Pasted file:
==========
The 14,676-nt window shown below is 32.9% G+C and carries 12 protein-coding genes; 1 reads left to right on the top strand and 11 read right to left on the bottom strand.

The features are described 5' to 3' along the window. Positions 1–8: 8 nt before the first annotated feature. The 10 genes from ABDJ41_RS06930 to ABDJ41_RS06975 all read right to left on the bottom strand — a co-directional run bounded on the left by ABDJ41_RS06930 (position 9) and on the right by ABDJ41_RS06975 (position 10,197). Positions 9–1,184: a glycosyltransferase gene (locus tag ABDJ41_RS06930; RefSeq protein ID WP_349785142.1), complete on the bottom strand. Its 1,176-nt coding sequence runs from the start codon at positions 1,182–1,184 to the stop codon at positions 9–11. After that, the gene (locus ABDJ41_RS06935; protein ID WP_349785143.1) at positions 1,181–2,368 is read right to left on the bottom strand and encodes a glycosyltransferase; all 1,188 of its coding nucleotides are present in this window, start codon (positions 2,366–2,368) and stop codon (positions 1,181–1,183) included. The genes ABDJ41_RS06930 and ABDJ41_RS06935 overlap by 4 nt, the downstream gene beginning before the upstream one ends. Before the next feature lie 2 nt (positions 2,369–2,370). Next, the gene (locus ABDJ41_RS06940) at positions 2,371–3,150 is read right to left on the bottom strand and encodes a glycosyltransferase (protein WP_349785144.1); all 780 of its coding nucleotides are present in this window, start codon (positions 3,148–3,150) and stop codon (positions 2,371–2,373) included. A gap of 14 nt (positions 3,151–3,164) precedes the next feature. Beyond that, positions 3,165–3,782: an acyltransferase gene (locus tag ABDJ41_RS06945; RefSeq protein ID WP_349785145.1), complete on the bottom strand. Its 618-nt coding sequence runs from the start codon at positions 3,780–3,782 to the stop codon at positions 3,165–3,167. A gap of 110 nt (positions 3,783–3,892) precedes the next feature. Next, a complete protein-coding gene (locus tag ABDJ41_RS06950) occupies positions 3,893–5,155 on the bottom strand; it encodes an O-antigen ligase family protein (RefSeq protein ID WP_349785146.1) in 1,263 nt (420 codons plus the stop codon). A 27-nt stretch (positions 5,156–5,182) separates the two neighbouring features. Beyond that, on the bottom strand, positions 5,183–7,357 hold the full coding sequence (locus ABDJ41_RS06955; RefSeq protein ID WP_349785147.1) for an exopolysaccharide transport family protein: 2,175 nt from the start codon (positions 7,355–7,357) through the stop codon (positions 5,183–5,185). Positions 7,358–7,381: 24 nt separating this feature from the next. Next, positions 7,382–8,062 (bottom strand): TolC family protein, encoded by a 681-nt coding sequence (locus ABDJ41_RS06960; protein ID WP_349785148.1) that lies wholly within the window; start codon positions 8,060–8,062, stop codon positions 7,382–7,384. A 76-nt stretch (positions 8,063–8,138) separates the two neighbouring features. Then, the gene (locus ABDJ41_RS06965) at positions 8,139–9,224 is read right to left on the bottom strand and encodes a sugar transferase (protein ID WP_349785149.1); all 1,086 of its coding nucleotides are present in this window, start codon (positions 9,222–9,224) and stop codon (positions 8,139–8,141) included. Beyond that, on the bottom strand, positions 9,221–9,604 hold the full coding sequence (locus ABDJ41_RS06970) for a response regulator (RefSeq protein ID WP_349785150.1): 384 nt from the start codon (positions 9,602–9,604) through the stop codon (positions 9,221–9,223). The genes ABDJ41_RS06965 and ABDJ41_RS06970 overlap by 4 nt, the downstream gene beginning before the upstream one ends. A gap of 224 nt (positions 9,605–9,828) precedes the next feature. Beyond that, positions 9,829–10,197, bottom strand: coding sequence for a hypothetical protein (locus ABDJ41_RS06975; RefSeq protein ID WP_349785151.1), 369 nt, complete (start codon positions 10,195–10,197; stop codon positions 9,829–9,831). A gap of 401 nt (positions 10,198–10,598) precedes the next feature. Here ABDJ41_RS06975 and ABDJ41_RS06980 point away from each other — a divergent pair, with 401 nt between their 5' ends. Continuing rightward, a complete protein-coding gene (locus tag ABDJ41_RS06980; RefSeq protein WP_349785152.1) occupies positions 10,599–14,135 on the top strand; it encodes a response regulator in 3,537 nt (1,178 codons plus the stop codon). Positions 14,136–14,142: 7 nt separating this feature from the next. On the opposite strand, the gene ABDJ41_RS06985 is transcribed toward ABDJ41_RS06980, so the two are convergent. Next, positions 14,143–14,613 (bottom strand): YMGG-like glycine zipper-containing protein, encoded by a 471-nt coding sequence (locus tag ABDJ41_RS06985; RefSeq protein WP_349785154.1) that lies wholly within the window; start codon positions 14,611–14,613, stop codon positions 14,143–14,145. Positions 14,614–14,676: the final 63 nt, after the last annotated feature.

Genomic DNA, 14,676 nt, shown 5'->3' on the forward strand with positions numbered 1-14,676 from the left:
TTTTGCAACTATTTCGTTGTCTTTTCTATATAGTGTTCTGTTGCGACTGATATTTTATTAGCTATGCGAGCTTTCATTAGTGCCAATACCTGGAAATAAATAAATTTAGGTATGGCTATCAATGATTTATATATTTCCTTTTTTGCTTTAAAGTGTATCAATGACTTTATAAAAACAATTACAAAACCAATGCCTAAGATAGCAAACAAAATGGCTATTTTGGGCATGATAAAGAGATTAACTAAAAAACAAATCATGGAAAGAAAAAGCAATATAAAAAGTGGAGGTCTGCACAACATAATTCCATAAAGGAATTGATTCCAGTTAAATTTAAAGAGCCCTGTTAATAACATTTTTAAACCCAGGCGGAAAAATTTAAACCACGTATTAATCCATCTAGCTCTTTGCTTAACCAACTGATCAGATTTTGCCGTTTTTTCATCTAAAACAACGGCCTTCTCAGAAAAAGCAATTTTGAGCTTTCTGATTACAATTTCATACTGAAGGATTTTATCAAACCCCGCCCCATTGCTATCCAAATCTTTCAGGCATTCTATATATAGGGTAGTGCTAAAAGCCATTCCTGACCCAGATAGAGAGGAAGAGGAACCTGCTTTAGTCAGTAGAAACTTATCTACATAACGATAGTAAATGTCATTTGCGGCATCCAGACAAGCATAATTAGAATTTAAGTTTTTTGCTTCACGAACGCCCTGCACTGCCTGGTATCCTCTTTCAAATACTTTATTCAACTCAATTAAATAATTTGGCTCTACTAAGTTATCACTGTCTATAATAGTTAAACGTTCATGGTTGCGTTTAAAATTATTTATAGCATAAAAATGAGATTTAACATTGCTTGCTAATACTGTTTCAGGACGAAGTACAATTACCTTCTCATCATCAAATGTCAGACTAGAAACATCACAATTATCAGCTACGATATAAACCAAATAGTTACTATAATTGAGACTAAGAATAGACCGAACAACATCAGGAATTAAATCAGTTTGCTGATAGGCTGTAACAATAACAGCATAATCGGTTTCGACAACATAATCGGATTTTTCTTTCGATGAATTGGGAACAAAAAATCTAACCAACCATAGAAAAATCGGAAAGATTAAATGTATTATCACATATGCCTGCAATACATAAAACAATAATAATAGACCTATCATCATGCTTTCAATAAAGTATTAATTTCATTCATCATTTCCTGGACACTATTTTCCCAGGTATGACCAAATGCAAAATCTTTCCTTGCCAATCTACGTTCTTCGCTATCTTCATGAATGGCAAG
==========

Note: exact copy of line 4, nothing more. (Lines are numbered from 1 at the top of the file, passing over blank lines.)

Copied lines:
TTTTGCAACTATTTCGTTGTCTTTTCTATATAGTGTTCTGTTGCGACTGATATTTTATTAGCTATGCGAGCTTTCATTAGTGCCAATACCTGGAAATAAATAAATTTAGGTATGGCTATCAATGATTTATATATTTCCTTTTTTGCTTTAAAGTGTATCAATGACTTTATAAAAACAATTACAAAACCAATGCCTAAGATAGCAAACAAAATGGCTATTTTGGGCATGATAAAGAGATTAACTAAAAAACAAATCATGGAAAGAAAAAGCAATATAAAAAGTGGAGGTCTGCACAACATAATTCCATAAAGGAATTGATTCCAGTTAAATTTAAAGAGCCCTGTTAATAACATTTTTAAACCCAGGCGGAAAAATTTAAACCACGTATTAATCCATCTAGCTCTTTGCTTAACCAACTGATCAGATTTTGCCGTTTTTTCATCTAAAACAACGGCCTTCTCAGAAAAAGCAATTTTGAGCTTTCTGATTACAATTTCATACTGAAGGATTTTATCAAACCCCGCCCCATTGCTATCCAAATCTTTCAGGCATTCTATATATAGGGTAGTGCTAAAAGCCATTCCTGACCCAGATAGAGAGGAAGAGGAACCTGCTTTAGTCAGTAGAAACTTATCTACATAACGATAGTAAATGTCATTTGCGGCATCCAGACAAGCATAATTAGAATTTAAGTTTTTTGCTTCACGAACGCCCTGCACTGCCTGGTATCCTCTTTCAAATACTTTATTCAACTCAATTAAATAATTTGGCTCTACTAAGTTATCACTGTCTATAATAGTTAAACGTTCATGGTTGCGTTTAAAATTATTTATAGCATAAAAATGAGATTTAACATTGCTTGCTAATACTGTTTCAGGACGAAGTACAATTACCTTCTCATCATCAAATGTCAGACTAGAAACATCACAATTATCAGCTACGATATAAACCAAATAGTTACTATAATTGAGACTAAGAATAGACCGAACAACATCAGGAATTAAATCAGTTTGCTGATAGGCTGTAACAATAACAGCATAATCGGTTTCGACAACATAATCGGATTTTTCTTTCGATGAATTGGGAACAAAAAATCTAACCAACCATAGAAAAATCGGAAAGATTAAATGTATTATCACATATGCCTGCAATACATAAAACAATAATAATAGACCTATCATCATGCTTTCAATAAAGTATTAATTTCATTCATCATTTCCTGGACACTATTTTCCCAGGTATGACCAAATGCAAAATCTTTCCTTGCCAATCTACGTTCTTCGCTATCTTCATGAATGGCAAG